The people who make my life on the Web so positive intellectually include a brilliant but crazy college drop-out, a practicing medical doctor who is interested in information theory on the side, a struggling working mom who has a keen eye for bulls—, a theologian at a tiny seminary I’d never heard of, and a guy I know nothing about but who on a mailing list for five years has explained in detail the implications of FCC rulings. Most of these people would not, could not, or did not make it through the traditional credentialing and publishing systems in the areas they’re writing about. They are not “experts and professional authorities,” but I’d be a fool to ignore this “talent” just because many of them are “amateurs.” Likewise, our culture overall would be foolish to stick within the safe boundaries of the old credentialing system…
[T]he hits on blogosphere are much less intellectually diverse than the hits on the New York Times book list. Engadget and Gizmodo are blogs about new technology gear — iPods, BlackBerries, iPhones etc. TechCrunch and Lifehacker are geeky technological blogs for technology geeks. The Huffington Post is, I admit, a valuable read — although it seems to me to becoming more like a traditionally authoritative newspaper than an unedited blog. Meanwhile, Boing Boing is a surreal and supremely inane compendium of miscellaneous knowledge — listing stories about kidney donor hoaxes, a pedagogical tract on “How to Kiss” and, a game-theory piece entitled “an economic analysis of leaving the toilet seat down.” . . . .Web 2.0 is a miasma of trivia and irrelevance. It doesn’t matter.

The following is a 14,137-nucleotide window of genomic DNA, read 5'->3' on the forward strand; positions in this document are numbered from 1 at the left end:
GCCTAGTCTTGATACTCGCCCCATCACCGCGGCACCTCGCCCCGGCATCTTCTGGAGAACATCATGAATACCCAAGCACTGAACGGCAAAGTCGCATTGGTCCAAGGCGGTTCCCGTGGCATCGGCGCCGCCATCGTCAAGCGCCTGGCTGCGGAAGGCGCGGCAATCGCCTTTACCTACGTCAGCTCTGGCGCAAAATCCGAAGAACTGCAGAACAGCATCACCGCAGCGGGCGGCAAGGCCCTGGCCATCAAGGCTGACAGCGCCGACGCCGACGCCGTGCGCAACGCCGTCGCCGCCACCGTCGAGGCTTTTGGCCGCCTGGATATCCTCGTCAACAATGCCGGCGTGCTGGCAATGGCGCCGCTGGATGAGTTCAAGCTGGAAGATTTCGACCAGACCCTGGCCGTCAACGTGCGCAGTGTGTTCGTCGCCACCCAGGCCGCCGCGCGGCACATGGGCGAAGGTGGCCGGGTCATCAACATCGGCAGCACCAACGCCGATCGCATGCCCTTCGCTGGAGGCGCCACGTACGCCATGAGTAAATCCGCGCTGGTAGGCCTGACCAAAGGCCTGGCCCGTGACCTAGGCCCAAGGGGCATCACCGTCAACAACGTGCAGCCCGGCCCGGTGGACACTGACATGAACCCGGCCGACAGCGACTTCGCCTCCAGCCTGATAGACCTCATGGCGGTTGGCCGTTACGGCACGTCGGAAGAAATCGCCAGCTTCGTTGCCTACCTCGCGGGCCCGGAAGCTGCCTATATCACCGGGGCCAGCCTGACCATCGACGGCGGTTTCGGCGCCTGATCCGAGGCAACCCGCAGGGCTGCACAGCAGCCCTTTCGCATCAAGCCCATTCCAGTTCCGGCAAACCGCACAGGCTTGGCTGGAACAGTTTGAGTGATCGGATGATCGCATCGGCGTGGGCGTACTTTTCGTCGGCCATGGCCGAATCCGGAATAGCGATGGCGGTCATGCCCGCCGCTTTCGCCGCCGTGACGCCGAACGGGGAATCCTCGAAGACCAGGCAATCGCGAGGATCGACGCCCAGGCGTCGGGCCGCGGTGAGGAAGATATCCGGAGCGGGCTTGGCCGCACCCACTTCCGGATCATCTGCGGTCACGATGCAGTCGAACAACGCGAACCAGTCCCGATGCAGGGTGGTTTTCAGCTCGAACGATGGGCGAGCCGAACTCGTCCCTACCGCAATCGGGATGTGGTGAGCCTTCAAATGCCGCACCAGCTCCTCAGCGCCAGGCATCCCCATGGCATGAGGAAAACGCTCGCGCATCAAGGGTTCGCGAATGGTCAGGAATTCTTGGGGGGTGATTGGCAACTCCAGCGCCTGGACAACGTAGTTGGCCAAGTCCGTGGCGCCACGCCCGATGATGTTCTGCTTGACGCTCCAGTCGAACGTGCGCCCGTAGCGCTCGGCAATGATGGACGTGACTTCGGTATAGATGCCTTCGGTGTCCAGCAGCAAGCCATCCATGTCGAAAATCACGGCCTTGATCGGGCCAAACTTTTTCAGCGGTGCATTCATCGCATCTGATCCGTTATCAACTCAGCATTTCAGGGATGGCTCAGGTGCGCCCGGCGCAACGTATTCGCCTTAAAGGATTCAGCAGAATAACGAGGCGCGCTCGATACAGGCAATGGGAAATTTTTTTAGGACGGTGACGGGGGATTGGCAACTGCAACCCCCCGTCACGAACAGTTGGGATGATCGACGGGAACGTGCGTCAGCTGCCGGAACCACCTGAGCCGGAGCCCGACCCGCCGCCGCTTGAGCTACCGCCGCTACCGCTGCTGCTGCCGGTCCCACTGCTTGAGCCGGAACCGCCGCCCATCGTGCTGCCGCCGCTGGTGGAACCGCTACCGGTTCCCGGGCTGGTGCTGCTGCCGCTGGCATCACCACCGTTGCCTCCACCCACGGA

As I’ve suggested before, I’m with Weinberger.Â Â I just don’t trust the old arbiters of relevance to pick up the most important issues on their radar.Â To take but one axis of representation: they’re just not diverse enough in terms of social class.Â Note that Keen’s “filter” is dominated by those who’ve “made it,” while Weinberger makes room for those who haven’t.